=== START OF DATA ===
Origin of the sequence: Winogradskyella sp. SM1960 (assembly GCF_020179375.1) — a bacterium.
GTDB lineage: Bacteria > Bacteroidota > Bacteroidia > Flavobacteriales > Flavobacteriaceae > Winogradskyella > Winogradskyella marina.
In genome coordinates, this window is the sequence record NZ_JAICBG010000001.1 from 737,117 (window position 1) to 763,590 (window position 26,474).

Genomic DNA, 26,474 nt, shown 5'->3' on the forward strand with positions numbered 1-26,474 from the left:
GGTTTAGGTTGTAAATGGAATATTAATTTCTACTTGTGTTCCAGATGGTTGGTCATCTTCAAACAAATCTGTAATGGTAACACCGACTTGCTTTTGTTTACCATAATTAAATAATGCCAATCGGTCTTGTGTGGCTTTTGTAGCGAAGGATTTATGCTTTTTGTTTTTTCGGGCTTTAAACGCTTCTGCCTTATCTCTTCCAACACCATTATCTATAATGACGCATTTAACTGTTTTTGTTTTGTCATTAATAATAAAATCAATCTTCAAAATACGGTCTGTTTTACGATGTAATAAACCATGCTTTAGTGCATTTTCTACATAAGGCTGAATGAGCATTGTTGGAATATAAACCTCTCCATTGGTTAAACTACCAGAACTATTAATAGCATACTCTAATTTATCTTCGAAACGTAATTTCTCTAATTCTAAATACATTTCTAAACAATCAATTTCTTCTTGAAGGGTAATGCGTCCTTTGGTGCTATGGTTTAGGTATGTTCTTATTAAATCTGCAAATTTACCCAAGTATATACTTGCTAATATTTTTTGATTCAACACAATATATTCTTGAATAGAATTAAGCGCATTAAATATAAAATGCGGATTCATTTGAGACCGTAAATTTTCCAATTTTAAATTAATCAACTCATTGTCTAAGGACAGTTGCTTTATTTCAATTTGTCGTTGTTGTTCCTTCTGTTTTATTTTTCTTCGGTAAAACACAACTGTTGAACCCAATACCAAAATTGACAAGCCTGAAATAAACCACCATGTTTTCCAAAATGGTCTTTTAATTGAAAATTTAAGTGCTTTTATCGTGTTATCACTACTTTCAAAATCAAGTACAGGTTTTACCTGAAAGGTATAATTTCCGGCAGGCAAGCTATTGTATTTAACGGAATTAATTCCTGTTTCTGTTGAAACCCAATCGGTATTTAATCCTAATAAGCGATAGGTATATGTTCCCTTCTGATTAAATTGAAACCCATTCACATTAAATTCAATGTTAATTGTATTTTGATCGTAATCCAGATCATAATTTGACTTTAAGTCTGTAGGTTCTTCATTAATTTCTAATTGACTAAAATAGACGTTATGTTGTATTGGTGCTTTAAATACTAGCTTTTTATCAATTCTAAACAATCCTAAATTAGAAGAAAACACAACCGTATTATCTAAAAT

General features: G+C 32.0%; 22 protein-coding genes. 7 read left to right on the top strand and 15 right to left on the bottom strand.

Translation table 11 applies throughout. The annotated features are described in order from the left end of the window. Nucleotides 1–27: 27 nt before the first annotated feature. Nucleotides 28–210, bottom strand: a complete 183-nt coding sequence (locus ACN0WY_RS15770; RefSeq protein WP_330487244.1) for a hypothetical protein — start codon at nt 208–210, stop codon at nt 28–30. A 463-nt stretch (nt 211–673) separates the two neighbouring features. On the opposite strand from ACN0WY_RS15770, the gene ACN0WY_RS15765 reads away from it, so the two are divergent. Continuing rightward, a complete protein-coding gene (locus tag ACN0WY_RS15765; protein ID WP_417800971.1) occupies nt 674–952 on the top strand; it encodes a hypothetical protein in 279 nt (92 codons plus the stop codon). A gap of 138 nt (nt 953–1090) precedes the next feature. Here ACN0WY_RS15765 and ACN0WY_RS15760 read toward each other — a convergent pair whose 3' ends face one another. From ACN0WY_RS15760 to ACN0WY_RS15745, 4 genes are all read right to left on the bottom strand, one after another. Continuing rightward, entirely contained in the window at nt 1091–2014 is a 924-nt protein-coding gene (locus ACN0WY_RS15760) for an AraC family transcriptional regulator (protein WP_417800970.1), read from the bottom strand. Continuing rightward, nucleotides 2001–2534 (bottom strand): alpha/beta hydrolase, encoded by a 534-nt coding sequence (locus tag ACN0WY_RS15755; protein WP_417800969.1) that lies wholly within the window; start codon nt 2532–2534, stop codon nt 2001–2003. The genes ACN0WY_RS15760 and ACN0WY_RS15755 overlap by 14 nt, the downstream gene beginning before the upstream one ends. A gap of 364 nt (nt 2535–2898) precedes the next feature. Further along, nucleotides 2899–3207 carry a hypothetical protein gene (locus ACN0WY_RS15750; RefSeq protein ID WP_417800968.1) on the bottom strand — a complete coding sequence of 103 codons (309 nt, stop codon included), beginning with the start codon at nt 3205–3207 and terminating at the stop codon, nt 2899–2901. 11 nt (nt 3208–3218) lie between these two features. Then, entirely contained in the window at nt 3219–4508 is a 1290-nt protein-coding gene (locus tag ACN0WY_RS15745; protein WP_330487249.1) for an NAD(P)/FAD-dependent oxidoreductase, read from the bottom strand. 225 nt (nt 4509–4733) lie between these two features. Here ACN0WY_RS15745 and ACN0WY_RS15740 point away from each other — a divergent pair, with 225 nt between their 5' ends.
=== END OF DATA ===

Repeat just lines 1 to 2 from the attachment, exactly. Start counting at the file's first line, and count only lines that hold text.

Origin of the sequence: Winogradskyella sp. SM1960 (assembly GCF_020179375.1) — a bacterium.
GTDB lineage: Bacteria > Bacteroidota > Bacteroidia > Flavobacteriales > Flavobacteriaceae > Winogradskyella > Winogradskyella marina.